It is not the 'link' that is playable, it is the video source that I embedded. If I post a youtube video to facebook, why would it not be playable within facebook, simply because the link doesn't take you to the origin domain of the video? That is what the case seems to be. I am looking for confirmation that this is indeed the case and documented somewhere or seeking out a possible remedy. –  agentile Jan 31 '13 at 14:23

2 Answers 2

Generalized Workaround

I generalized the answer to this similar question: posting a swf in facebook feed through facebook api. I created a page that takes two parameters and generates the necessary meta tags. Facebook accepts the link, the user is correctly redirected, and you don't need a separate page for each posted video.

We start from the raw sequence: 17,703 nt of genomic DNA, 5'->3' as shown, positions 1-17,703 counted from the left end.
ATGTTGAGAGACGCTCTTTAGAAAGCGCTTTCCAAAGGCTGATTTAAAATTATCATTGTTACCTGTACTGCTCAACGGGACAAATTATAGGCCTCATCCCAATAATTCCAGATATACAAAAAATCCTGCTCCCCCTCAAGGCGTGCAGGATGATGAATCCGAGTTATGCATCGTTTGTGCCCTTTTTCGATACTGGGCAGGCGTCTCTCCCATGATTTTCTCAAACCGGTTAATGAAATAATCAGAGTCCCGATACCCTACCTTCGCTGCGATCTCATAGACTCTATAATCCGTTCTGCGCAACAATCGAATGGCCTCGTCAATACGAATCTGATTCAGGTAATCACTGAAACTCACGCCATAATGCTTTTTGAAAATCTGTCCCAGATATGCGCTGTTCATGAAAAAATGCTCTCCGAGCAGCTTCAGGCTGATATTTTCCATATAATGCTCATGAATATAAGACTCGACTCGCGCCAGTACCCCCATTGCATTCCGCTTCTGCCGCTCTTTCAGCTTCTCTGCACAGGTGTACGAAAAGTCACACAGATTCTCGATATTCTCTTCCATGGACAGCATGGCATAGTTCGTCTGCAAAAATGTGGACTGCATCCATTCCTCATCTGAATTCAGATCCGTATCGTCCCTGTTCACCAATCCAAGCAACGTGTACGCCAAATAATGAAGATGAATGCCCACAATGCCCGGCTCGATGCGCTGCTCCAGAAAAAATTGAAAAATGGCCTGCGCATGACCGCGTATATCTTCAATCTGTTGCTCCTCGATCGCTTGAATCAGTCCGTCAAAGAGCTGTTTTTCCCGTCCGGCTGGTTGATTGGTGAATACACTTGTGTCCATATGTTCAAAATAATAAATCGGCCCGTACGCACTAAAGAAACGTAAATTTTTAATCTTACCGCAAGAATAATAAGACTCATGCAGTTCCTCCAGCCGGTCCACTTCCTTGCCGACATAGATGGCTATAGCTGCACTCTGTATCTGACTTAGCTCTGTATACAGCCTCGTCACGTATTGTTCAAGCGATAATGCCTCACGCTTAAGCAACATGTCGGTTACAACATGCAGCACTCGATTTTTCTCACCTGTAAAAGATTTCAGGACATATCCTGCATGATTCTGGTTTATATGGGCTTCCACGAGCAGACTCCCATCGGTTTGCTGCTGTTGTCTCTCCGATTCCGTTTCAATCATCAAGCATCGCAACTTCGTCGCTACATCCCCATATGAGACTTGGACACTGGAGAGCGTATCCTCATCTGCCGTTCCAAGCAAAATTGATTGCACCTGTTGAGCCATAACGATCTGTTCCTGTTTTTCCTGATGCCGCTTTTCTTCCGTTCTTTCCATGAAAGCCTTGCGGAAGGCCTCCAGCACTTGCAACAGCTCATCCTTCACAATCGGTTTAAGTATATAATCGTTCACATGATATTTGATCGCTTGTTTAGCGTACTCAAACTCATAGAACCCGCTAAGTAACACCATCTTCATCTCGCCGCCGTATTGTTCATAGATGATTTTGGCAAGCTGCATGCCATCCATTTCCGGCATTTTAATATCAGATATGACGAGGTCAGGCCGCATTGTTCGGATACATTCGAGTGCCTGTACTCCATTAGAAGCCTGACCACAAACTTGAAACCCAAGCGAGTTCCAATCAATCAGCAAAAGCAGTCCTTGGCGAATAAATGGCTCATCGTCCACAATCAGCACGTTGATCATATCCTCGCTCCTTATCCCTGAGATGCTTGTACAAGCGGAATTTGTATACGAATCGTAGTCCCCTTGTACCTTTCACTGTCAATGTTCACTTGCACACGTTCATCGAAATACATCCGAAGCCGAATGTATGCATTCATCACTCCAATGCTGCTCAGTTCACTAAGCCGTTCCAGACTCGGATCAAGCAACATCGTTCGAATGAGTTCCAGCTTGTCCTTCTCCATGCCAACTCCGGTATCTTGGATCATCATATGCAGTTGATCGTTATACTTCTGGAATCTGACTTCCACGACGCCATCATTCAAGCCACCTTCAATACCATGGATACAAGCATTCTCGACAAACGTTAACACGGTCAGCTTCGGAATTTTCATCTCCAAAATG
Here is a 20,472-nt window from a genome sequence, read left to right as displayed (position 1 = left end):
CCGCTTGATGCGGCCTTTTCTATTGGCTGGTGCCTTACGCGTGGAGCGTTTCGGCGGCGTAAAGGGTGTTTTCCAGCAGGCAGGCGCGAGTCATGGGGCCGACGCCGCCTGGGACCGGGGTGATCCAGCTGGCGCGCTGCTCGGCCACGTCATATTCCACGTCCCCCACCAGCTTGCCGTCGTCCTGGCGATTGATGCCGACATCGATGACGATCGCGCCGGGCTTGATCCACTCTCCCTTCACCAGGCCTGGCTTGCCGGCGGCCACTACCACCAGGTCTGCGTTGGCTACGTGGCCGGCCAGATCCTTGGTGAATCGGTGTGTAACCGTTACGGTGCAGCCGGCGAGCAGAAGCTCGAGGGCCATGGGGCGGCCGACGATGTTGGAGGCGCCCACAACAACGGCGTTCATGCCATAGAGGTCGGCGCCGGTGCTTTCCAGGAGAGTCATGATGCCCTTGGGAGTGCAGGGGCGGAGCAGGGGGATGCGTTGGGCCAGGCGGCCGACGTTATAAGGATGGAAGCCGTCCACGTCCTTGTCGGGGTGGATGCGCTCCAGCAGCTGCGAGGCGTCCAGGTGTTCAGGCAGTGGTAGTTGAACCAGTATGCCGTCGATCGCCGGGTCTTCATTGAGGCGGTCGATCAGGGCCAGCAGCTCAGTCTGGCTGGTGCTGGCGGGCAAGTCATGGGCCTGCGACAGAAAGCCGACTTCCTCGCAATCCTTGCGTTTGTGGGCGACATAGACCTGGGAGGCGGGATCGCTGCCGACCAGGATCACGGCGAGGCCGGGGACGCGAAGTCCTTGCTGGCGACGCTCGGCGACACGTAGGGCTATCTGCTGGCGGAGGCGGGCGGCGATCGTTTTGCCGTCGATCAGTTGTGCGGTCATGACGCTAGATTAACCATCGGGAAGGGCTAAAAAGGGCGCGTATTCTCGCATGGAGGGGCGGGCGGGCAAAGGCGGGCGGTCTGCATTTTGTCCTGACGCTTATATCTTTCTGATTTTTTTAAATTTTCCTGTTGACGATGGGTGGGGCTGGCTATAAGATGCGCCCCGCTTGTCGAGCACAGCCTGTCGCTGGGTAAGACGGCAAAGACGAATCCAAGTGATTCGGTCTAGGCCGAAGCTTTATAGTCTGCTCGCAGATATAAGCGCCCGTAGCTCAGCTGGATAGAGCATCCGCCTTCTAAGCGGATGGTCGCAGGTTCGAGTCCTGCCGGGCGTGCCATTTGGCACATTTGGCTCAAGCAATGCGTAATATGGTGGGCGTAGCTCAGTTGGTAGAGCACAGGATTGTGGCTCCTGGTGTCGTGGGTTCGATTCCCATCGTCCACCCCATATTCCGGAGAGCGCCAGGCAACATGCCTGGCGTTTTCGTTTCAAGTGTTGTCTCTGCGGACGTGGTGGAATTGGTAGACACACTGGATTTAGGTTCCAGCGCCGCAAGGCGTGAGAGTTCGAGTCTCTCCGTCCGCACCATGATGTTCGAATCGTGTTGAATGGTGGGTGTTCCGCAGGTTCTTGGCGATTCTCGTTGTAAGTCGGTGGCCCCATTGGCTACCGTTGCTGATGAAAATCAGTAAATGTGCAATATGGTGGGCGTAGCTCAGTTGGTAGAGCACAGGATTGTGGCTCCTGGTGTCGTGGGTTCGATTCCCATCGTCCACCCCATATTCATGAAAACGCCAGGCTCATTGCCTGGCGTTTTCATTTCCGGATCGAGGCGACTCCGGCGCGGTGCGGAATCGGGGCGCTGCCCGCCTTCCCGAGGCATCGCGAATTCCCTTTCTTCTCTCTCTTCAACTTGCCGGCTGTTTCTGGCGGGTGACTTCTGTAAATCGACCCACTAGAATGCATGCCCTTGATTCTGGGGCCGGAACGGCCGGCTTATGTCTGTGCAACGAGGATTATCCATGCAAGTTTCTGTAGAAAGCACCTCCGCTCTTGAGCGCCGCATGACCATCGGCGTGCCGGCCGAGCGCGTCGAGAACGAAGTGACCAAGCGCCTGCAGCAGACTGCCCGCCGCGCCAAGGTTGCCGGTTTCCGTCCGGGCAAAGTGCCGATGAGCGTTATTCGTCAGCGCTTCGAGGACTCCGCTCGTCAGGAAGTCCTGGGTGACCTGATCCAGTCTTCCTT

1. url - the final URL
  2. id - the id of the youtube or embedded video

I successfully made numerous embedded posts in which the link was not associated with the video.

Example Post

message = Post message
description = Post description if needed.
name = Post name
caption = Post caption
link = http://vbcopper.com/jsuar/so/fbembedvideo.php?url=stackoverflow.com&id=QGAJokcwBXI
source = http://www.youtube.com/e/QGAJokcwBXI
picture = http://img.youtube.com/vi/QGAJokcwBXI/0.jpg

PHP

<?php
 $id =  $_GET["id"];
 $url =  $_GET["url"];

 if ( isset($url) ) {
echo <<< EOT
<html>
<head>
    <title>$url</title>
    <meta property="og:title" content="Page Title" />
    <meta property="og:type" content="website"/>
    <meta property="og:description" content="Content for Description" />